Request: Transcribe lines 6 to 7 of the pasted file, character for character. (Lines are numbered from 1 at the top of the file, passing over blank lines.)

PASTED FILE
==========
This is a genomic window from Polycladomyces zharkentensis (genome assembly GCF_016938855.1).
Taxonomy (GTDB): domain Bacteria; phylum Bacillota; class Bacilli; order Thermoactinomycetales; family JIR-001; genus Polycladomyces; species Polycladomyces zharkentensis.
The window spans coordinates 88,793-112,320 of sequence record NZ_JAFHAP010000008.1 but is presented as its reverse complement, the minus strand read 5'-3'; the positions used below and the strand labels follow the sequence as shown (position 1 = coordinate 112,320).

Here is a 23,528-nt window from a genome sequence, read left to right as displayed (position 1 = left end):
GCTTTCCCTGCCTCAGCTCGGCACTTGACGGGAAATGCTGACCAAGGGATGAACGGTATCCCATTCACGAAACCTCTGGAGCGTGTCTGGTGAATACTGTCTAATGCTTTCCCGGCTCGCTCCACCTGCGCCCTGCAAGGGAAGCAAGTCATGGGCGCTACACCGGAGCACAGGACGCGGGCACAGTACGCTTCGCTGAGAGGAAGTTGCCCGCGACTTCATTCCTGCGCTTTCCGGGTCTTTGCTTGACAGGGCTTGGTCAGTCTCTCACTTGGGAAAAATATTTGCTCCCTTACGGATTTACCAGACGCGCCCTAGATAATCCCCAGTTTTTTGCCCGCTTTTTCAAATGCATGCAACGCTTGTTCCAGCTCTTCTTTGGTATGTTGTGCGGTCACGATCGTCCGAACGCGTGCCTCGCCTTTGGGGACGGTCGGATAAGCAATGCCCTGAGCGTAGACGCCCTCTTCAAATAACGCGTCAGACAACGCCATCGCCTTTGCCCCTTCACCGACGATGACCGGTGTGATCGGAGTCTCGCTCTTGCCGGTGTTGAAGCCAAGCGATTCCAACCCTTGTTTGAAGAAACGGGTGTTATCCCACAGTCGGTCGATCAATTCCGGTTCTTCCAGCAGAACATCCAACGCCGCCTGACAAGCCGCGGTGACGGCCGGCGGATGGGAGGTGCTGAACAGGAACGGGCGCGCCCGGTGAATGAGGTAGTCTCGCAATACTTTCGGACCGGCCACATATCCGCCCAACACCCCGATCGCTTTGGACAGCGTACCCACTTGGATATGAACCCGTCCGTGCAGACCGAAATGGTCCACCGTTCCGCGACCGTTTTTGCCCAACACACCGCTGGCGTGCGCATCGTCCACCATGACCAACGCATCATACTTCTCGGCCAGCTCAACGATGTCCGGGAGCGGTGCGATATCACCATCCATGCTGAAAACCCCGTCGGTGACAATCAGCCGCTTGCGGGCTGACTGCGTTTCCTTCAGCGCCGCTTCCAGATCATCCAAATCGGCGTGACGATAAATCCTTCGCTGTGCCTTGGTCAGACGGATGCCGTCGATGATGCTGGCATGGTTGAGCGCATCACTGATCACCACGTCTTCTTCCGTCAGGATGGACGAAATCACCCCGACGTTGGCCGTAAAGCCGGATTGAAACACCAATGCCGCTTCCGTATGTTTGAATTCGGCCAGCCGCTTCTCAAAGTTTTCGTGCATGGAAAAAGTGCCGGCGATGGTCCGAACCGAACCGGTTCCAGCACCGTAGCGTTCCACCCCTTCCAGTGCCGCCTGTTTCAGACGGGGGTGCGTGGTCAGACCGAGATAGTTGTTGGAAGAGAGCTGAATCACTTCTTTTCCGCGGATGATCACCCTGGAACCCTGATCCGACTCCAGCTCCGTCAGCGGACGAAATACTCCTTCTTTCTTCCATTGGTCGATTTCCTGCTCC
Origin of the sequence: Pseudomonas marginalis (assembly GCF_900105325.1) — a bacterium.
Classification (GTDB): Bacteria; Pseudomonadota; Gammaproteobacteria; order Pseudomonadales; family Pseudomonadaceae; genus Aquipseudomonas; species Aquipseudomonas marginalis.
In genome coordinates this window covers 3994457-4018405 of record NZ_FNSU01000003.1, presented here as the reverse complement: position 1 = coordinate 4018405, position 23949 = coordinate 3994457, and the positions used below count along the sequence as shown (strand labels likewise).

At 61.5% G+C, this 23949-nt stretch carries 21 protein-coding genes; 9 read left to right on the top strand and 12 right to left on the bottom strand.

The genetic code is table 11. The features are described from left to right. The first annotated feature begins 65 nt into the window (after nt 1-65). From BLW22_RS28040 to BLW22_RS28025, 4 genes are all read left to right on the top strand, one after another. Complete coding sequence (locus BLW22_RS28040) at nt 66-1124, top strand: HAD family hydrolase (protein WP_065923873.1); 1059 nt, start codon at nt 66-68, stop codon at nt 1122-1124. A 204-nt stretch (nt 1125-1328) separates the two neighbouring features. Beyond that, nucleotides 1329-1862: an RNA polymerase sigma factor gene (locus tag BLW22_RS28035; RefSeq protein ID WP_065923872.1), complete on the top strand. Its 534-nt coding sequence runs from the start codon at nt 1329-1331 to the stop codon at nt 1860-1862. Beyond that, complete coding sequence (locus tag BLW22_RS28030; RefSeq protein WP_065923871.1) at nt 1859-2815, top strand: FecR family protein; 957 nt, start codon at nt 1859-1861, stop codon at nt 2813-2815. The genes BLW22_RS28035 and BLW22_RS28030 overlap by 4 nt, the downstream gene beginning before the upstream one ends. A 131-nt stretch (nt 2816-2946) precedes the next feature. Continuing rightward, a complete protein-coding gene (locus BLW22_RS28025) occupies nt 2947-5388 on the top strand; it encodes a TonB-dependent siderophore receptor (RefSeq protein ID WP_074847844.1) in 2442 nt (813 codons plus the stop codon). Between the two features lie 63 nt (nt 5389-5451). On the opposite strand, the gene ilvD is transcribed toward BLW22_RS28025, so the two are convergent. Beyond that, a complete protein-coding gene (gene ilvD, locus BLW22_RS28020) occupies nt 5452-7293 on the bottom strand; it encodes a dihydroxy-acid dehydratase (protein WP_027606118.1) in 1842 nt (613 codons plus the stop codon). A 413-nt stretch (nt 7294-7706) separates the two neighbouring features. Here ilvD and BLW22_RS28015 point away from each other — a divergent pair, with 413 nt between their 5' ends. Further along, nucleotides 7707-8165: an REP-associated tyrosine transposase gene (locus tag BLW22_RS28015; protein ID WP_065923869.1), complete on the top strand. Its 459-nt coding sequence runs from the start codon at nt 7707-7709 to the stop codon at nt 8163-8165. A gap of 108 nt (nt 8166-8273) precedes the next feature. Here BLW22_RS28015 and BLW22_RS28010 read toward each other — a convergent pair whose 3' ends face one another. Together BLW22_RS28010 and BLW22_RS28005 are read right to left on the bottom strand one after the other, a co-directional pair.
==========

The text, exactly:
Origin of the sequence: Pseudomonas marginalis (assembly GCF_900105325.1) — a bacterium.
Classification (GTDB): Bacteria; Pseudomonadota; Gammaproteobacteria; order Pseudomonadales; family Pseudomonadaceae; genus Aquipseudomonas; species Aquipseudomonas marginalis.